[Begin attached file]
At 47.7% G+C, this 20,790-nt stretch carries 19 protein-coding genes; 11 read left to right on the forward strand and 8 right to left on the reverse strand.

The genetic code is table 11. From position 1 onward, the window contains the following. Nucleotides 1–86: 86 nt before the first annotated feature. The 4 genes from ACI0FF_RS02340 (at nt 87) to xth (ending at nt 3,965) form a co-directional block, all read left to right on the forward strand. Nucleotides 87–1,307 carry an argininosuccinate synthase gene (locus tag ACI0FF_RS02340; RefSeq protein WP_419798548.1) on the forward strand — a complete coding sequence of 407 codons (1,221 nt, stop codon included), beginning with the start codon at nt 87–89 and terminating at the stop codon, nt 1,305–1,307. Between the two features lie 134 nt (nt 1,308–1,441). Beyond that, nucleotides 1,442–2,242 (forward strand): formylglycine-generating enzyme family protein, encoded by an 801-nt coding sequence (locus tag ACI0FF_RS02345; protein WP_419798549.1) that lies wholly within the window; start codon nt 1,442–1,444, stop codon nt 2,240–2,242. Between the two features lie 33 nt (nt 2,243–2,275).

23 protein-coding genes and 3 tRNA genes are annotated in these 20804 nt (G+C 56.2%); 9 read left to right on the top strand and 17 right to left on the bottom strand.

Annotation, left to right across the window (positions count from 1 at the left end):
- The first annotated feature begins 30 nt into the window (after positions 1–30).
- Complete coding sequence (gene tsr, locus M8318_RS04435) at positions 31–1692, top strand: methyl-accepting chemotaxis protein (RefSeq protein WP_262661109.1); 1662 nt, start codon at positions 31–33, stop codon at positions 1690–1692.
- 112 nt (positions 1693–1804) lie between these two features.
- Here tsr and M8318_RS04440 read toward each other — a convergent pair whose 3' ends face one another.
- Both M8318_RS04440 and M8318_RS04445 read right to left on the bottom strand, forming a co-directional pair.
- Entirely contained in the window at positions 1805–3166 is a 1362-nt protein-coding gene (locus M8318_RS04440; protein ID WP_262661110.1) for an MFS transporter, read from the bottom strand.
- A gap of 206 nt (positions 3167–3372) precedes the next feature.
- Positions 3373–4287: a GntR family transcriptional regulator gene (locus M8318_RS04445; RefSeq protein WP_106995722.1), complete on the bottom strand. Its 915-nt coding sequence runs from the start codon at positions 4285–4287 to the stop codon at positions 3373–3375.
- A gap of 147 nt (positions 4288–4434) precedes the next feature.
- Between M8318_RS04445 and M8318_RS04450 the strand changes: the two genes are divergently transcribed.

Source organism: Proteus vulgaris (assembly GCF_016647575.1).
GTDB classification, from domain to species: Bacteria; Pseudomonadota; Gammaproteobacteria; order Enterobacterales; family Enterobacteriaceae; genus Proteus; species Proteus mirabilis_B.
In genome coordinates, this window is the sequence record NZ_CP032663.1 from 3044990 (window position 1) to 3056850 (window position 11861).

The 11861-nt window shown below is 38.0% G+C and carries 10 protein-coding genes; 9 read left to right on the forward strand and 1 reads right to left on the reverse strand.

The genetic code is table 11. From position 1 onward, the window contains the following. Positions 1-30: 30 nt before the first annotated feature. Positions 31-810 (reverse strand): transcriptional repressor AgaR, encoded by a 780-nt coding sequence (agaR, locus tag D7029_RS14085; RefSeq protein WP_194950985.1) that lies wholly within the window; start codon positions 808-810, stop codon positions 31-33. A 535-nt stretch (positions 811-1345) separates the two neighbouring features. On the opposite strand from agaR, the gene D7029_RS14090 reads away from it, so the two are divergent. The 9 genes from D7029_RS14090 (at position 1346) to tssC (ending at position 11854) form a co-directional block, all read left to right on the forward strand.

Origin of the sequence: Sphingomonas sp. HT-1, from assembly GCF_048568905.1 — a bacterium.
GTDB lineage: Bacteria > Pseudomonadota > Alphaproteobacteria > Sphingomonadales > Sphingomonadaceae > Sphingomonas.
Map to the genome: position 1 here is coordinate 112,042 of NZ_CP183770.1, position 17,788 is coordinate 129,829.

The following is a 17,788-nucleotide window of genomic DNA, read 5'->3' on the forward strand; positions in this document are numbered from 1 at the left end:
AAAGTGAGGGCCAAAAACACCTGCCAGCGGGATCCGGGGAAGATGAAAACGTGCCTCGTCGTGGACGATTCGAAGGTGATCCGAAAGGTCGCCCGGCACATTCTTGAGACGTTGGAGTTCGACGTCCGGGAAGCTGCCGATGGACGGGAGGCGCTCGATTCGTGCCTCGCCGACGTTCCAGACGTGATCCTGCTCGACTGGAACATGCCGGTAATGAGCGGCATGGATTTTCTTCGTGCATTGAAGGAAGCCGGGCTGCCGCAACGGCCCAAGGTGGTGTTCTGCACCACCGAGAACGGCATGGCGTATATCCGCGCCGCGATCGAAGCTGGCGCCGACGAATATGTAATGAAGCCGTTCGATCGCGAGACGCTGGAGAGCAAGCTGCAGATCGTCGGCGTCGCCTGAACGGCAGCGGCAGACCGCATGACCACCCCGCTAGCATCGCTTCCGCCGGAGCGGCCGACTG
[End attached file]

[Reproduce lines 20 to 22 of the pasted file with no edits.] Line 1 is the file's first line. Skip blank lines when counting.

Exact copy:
Origin of the sequence: Sphingomonas sp. HT-1, from assembly GCF_048568905.1 — a bacterium.
GTDB lineage: Bacteria > Pseudomonadota > Alphaproteobacteria > Sphingomonadales > Sphingomonadaceae > Sphingomonas.
Map to the genome: position 1 here is coordinate 112,042 of NZ_CP183770.1, position 17,788 is coordinate 129,829.